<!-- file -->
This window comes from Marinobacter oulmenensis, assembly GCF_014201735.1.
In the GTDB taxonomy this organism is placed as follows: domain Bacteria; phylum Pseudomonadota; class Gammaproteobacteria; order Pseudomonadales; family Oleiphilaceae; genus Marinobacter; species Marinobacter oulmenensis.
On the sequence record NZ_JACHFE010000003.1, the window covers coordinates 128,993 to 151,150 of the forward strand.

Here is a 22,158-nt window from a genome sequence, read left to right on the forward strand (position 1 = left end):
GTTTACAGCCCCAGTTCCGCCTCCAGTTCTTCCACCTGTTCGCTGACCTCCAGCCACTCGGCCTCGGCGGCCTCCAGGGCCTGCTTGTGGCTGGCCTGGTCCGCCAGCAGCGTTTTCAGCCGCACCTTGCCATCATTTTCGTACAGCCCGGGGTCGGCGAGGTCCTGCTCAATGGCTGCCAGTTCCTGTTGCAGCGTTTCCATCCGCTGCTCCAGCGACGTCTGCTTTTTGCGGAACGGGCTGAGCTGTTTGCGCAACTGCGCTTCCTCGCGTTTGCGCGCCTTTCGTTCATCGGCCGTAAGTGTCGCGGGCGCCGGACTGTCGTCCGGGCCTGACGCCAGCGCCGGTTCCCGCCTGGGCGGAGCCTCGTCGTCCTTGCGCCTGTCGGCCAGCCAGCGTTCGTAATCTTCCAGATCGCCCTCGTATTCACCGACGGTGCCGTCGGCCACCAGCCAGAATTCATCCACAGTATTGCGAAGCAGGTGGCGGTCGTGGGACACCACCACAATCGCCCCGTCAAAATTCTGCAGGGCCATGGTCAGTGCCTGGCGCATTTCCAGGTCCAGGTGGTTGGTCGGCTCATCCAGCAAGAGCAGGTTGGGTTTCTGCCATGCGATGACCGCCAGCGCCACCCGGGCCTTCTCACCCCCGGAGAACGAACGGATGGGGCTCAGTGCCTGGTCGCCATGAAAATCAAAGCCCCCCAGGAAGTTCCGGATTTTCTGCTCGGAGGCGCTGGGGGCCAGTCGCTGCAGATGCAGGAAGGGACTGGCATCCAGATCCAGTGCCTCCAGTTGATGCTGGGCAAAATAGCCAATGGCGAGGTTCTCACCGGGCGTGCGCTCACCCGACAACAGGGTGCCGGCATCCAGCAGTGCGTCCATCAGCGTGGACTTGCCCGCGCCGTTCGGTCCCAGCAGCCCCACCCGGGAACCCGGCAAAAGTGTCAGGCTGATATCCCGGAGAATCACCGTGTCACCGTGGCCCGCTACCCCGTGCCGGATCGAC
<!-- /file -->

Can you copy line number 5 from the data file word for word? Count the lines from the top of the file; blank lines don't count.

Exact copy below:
GTTTACAGCCCCAGTTCCGCCTCCAGTTCTTCCACCTGTTCGCTGACCTCCAGCCACTCGGCCTCGGCGGCCTCCAGGGCCTGCTTGTGGCTGGCCTGGTCCGCCAGCAGCGTTTTCAGCCGCACCTTGCCATCATTTTCGTACAGCCCGGGGTCGGCGAGGTCCTGCTCAATGGCTGCCAGTTCCTGTTGCAGCGTTTCCATCCGCTGCTCCAGCGACGTCTGCTTTTTGCGGAACGGGCTGAGCTGTTTGCGCAACTGCGCTTCCTCGCGTTTGCGCGCCTTTCGTTCATCGGCCGTAAGTGTCGCGGGCGCCGGACTGTCGTCCGGGCCTGACGCCAGCGCCGGTTCCCGCCTGGGCGGAGCCTCGTCGTCCTTGCGCCTGTCGGCCAGCCAGCGTTCGTAATCTTCCAGATCGCCCTCGTATTCACCGACGGTGCCGTCGGCCACCAGCCAGAATTCATCCACAGTATTGCGAAGCAGGTGGCGGTCGTGGGACACCACCACAATCGCCCCGTCAAAATTCTGCAGGGCCATGGTCAGTGCCTGGCGCATTTCCAGGTCCAGGTGGTTGGTCGGCTCATCCAGCAAGAGCAGGTTGGGTTTCTGCCATGCGATGACCGCCAGCGCCACCCGGGCCTTCTCACCCCCGGAGAACGAACGGATGGGGCTCAGTGCCTGGTCGCCATGAAAATCAAAGCCCCCCAGGAAGTTCCGGATTTTCTGCTCGGAGGCGCTGGGGGCCAGTCGCTGCAGATGCAGGAAGGGACTGGCATCCAGATCCAGTGCCTCCAGTTGATGCTGGGCAAAATAGCCAATGGCGAGGTTCTCACCGGGCGTGCGCTCACCCGACAACAGGGTGCCGGCATCCAGCAGTGCGTCCATCAGCGTGGACTTGCCCGCGCCGTTCGGTCCCAGCAGCCCCACCCGGGAACCCGGCAAAAGTGTCAGGCTGATATCCCGGAGAATCACCGTGTCACCGTGGCCCGCTACCCCGTGCCGGATCGAC